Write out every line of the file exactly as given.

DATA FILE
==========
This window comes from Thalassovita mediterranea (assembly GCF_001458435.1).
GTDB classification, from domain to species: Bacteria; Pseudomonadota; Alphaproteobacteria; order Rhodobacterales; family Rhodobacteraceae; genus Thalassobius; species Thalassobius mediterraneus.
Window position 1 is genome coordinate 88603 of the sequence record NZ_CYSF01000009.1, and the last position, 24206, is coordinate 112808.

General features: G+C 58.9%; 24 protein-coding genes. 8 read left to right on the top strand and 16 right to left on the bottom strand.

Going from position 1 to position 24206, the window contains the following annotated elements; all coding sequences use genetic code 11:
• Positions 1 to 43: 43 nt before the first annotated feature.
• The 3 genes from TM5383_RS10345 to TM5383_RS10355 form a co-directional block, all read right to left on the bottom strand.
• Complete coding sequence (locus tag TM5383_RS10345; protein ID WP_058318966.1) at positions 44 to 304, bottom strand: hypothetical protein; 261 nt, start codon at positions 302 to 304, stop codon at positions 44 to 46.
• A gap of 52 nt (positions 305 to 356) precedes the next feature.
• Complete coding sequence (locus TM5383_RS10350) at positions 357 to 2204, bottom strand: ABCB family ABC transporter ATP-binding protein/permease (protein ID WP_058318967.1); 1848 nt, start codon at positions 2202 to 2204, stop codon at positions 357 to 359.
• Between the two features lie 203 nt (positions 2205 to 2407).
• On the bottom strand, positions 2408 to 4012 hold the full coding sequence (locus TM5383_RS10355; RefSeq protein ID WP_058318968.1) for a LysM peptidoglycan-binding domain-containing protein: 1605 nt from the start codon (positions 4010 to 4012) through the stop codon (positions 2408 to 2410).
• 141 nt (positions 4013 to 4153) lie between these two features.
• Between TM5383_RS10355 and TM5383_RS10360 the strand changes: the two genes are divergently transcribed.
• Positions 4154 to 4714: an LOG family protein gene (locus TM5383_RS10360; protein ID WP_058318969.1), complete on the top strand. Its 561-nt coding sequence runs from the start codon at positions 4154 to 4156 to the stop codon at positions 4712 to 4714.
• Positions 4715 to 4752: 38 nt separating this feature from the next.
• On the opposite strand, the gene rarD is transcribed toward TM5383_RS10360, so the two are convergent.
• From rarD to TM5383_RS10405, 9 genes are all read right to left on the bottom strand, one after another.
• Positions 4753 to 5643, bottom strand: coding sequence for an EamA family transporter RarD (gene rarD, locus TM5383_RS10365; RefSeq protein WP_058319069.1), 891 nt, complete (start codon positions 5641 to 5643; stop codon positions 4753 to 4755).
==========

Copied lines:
This window comes from Thalassovita mediterranea (assembly GCF_001458435.1).
GTDB classification, from domain to species: Bacteria; Pseudomonadota; Alphaproteobacteria; order Rhodobacterales; family Rhodobacteraceae; genus Thalassobius; species Thalassobius mediterraneus.
Window position 1 is genome coordinate 88603 of the sequence record NZ_CYSF01000009.1, and the last position, 24206, is coordinate 112808.

General features: G+C 58.9%; 24 protein-coding genes. 8 read left to right on the top strand and 16 right to left on the bottom strand.

Going from position 1 to position 24206, the window contains the following annotated elements; all coding sequences use genetic code 11:
• Positions 1 to 43: 43 nt before the first annotated feature.
• The 3 genes from TM5383_RS10345 to TM5383_RS10355 form a co-directional block, all read right to left on the bottom strand.
• Complete coding sequence (locus tag TM5383_RS10345; protein ID WP_058318966.1) at positions 44 to 304, bottom strand: hypothetical protein; 261 nt, start codon at positions 302 to 304, stop codon at positions 44 to 46.
• A gap of 52 nt (positions 305 to 356) precedes the next feature.
• Complete coding sequence (locus TM5383_RS10350) at positions 357 to 2204, bottom strand: ABCB family ABC transporter ATP-binding protein/permease (protein ID WP_058318967.1); 1848 nt, start codon at positions 2202 to 2204, stop codon at positions 357 to 359.
• Between the two features lie 203 nt (positions 2205 to 2407).
• On the bottom strand, positions 2408 to 4012 hold the full coding sequence (locus TM5383_RS10355; RefSeq protein ID WP_058318968.1) for a LysM peptidoglycan-binding domain-containing protein: 1605 nt from the start codon (positions 4010 to 4012) through the stop codon (positions 2408 to 2410).
• 141 nt (positions 4013 to 4153) lie between these two features.
• Between TM5383_RS10355 and TM5383_RS10360 the strand changes: the two genes are divergently transcribed.
• Positions 4154 to 4714: an LOG family protein gene (locus TM5383_RS10360; protein ID WP_058318969.1), complete on the top strand. Its 561-nt coding sequence runs from the start codon at positions 4154 to 4156 to the stop codon at positions 4712 to 4714.
• Positions 4715 to 4752: 38 nt separating this feature from the next.
• On the opposite strand, the gene rarD is transcribed toward TM5383_RS10360, so the two are convergent.
• From rarD to TM5383_RS10405, 9 genes are all read right to left on the bottom strand, one after another.
• Positions 4753 to 5643, bottom strand: coding sequence for an EamA family transporter RarD (gene rarD, locus TM5383_RS10365; RefSeq protein WP_058319069.1), 891 nt, complete (start codon positions 5641 to 5643; stop codon positions 4753 to 4755).